M&A Activity Not Behind Increasing Concentration of Video Surveillance Supply, IHS Says
Instead, it’s believed that manufacturers seizing market share from competing vendors is fueling the increased supply concentration.
In a new research note, Niall Jenkins, consulting manager for IHS Markit’s building technologies unit, submits that industry consolidation does not explain why the supply of video surveillance equipment has become increasingly more concentrated.
Rather, Jenkins attributes the supply concentration to companies seizing market share from competitors, not through mergers and acquisitions.
Jenkins points to 2013 as a pivotal year for the video surveillance industry when predictions of market concentration started to become a reality. It was also when the estimated market share of the top 15 video surveillance equipment suppliers jumped 10 percentage points over the previous year’s share, he writes. Notably, 2013 was when the video surveillance market finally started to mature.
Take, for example, the significant deals that Canon consummated for Axis Communications in 2015 and Milestone Systems in 2014.
“Canon had little effect on the combined revenue share of leading vendors. In fact, the organic revenue growth of Chinese supplier, Hikvision, had more of an effect on making supply more concentrated in 2015,” Jenkins writes.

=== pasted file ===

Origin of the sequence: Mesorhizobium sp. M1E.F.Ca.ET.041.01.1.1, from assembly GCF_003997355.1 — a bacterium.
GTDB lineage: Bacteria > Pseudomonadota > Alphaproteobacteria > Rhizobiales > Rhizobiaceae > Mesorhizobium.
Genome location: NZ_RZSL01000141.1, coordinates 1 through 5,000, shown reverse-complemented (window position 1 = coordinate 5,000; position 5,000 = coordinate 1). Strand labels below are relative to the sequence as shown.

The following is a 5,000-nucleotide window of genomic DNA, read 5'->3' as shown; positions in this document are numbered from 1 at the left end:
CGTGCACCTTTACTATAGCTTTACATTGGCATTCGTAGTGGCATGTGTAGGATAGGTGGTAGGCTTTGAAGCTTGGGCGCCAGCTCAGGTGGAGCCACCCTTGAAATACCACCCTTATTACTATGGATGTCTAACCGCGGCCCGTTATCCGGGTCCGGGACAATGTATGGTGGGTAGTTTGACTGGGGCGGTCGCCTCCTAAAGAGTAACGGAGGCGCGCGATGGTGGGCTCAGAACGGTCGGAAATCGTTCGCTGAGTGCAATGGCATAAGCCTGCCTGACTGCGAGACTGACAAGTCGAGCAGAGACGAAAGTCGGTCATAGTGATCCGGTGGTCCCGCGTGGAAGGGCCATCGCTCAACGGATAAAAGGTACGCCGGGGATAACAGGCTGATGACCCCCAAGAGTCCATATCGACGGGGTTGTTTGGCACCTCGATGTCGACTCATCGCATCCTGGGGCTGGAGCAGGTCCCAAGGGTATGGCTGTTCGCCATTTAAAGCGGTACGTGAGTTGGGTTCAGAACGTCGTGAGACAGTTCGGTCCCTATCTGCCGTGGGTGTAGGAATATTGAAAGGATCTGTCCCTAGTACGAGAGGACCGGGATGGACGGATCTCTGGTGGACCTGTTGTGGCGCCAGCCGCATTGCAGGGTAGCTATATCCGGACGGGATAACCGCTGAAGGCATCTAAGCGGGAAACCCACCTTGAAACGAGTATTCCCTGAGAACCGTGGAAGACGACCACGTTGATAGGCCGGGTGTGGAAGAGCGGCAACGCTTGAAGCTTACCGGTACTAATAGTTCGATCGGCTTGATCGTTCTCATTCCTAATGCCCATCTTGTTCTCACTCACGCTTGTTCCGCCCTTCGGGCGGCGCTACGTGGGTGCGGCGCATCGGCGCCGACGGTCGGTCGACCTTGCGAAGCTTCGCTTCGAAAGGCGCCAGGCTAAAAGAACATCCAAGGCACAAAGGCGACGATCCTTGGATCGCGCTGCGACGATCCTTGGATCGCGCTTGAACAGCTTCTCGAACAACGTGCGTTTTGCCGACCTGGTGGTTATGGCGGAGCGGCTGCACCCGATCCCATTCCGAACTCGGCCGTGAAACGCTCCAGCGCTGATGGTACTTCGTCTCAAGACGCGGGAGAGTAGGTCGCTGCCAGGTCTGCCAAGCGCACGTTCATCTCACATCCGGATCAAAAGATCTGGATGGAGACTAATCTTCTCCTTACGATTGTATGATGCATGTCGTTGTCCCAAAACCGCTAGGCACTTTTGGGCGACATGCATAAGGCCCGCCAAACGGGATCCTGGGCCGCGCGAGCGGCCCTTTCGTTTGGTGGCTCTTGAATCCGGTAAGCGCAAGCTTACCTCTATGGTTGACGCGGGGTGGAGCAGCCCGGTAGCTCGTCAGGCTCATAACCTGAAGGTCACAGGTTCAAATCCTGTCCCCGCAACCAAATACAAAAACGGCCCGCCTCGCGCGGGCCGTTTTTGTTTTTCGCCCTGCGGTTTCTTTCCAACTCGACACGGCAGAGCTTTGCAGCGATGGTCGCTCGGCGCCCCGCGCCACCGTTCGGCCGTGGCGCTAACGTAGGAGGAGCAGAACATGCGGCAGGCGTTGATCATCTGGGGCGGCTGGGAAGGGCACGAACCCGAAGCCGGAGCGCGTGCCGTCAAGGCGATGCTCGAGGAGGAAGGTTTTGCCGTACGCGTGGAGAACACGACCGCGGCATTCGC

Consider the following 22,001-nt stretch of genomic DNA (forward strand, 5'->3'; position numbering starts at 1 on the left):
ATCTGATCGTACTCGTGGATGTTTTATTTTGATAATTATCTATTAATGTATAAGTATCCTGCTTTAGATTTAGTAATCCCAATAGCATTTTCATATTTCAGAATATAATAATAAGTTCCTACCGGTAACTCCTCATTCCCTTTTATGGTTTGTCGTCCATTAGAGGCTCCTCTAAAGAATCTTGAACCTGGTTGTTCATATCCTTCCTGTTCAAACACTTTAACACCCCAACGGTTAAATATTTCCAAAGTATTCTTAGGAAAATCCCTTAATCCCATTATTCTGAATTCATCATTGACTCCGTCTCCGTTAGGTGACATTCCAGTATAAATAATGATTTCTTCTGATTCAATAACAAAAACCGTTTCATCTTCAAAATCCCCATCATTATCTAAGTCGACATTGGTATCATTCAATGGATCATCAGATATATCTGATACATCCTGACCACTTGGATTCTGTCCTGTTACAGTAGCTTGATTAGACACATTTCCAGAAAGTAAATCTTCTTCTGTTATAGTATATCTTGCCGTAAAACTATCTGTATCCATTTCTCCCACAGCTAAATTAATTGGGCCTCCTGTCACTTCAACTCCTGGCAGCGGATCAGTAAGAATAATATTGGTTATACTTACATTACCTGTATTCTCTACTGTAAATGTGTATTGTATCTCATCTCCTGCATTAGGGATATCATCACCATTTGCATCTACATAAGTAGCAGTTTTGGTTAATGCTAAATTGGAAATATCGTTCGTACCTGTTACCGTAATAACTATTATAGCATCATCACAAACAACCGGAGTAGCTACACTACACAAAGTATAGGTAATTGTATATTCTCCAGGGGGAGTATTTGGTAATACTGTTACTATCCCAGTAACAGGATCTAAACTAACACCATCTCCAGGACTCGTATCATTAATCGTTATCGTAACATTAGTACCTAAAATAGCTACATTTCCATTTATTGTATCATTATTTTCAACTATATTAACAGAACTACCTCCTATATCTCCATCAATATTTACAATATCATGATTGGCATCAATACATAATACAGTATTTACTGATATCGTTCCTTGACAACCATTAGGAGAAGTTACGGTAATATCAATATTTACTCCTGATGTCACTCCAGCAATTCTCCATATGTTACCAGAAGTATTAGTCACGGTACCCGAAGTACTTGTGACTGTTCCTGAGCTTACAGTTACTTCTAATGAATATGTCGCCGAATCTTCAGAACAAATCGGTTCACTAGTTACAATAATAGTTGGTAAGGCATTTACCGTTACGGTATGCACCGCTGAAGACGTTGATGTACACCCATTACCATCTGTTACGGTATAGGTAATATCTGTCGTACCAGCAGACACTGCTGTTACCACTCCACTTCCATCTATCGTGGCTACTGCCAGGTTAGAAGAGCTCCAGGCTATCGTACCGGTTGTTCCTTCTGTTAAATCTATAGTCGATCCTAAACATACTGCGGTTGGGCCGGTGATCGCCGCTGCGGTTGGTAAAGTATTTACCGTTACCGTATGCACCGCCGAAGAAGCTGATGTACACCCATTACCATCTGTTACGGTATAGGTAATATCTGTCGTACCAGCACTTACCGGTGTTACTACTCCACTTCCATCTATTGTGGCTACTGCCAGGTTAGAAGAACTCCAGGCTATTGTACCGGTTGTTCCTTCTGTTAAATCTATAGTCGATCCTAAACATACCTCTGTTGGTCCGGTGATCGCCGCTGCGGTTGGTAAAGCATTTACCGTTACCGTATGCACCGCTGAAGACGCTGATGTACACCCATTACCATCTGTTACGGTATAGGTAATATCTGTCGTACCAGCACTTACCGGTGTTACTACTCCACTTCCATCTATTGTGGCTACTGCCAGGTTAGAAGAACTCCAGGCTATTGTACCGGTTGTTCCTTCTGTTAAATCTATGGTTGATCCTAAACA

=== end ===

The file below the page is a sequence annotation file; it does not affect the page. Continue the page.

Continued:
The established realities of the market are also changing, he says, as best-of-breed product suppliers are being challenged by solution providers offering pre-integrated products. Integrators are increasingly leveraging single-vendor solutions to reduce installation costs and focus on the more profitable service and maintenance contracts.
“Security camera shipments are booming, forecast to exceed 100 million units in 2016, but annual revenue growth has slowed to low single-digit rates. A war of attrition is being waged over the more price-sensitive markets,” he writes.
In spite of the price pressure and hyper-competitive landscape of the last few years, the competitive landscape has not changed as much as one might expect. According to the latest annual market share analysis from IHS Markit, 11 of the same companies have remained in the top 15 ranking of video-surveillance equipment suppliers from 2010 to 2015. The companies gaining market share are no longer the new kids on the block, they are incumbents and leaders in the market.
In price-sensitive markets, such as the retail and commercial sectors, price is king and margins are low. Western vendors are exiting these markets, Jenkins suggests, unsure of how to make the margins necessary to sustain their businesses.
“The high-end value-added markets, where functionality, reliability and performance are critical, are getting crowded,” Jenkins writes. “This is the battleground where the majority of video surveillance equipment vendors will either triumph or exit the market altogether.”
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